Farallon Review

Genres Published: 
Fiction
Formats: 
Print
Reading Period: 
Jan 1 - Mar 30
Charges Reading Fee: 
No
Accepts Electronic Submissions: 
No
Accepts Simultaneous Submissions: 
Yes
Accepts Unsolicited Submissions: 
Yes
Payment: 
Contributor copies only
Issues per Year: 
1
Issue Price: 
10 dollars
Circulation: 
Less than 1,000
Editorial Focus: 

The Farallon Review features short prose fiction with a modern view, a classic sensibility, and a west-coast flavor.

Tips From the Editor: 

See website for submission guidelines.

Contact Information
T. Foley
1017 L Street
Number 348
Sacramento,
California
95814

Please note: The information provided in this database is provided by the magazines listed in it.
Last updated: January 15, 2014

Current Issue

Cover Story 

Our Independent Publishing Issue features an in-depth interview with Graywolf Press editor Jeff Shotts; a look at the successful partnerships of eleven small-press authors and their editors; a profile of indie essayist Charles D'Ambrosio; Donald Hall recalls a golden age of American poetry; best-selling author Miranda Beverly-Whittemore on the rewards of self-promotion; advice for self-published authors; a conversation with Guernica publisher Lisa Lucas; and much more.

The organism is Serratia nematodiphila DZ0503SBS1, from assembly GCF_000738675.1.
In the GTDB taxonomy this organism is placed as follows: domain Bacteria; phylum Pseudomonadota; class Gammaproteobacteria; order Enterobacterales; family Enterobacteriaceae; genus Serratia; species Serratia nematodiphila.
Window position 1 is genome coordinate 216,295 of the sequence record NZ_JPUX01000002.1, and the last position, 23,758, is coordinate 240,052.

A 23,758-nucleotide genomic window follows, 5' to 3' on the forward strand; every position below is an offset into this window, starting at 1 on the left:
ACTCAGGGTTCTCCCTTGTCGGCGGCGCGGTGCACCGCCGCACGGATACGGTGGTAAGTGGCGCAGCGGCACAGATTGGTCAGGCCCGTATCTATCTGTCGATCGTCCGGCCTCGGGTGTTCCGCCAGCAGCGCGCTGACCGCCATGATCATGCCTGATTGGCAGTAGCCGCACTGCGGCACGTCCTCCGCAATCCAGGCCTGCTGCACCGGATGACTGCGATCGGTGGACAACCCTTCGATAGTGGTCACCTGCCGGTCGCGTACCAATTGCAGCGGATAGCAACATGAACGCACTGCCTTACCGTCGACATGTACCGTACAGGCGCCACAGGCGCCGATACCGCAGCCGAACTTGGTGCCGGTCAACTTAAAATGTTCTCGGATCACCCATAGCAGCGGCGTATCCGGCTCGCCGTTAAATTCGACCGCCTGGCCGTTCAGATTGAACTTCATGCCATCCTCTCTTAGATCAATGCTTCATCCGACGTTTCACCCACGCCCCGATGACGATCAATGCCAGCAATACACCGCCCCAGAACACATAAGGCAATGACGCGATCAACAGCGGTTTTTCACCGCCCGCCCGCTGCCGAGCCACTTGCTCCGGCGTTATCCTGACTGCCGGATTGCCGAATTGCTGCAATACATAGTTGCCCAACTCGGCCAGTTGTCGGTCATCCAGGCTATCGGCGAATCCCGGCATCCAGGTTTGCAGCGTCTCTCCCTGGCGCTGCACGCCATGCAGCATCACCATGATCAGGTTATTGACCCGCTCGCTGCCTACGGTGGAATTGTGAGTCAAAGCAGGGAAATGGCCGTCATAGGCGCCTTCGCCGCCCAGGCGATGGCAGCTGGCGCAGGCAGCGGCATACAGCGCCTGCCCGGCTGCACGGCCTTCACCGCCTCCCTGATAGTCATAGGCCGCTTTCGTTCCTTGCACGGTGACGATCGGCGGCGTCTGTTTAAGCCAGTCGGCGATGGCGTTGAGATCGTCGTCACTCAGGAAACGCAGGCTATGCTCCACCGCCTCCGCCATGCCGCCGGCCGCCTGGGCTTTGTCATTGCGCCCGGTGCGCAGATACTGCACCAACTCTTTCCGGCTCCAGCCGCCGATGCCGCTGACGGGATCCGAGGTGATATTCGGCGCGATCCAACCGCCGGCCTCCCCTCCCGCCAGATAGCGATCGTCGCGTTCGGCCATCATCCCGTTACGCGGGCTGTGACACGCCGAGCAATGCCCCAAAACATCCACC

Finding Gems in Lost & Found

by Rebecca Bates

News and Trends

Posted 10.15.14

November/December 2014

The Center for Humanities at the CUNY Graduate Center in New York City is making the ephemeral more tangible through its Lost & Found chapbook series.

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Let's Just Do This: Eleven Small-Press Authors and their Publishing Partners

by Kevin Larimer

Special Section

Posted 10.15.14

November/December 2014

Eleven small-press authors and their publishing partners discuss the independent approach—and all the passion, commitment, and love that comes with it—to bringing books into the world.

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Agents & Editors: Jeff Shotts

by Michael Szczerban

Special Section

Posted 10.15.14

November/December 2014

Graywolf Press executive editor Jeff Shotts discusses the power of patience in publishing, editing as an act of empathy, and why it’s an exciting time to be a poet.

More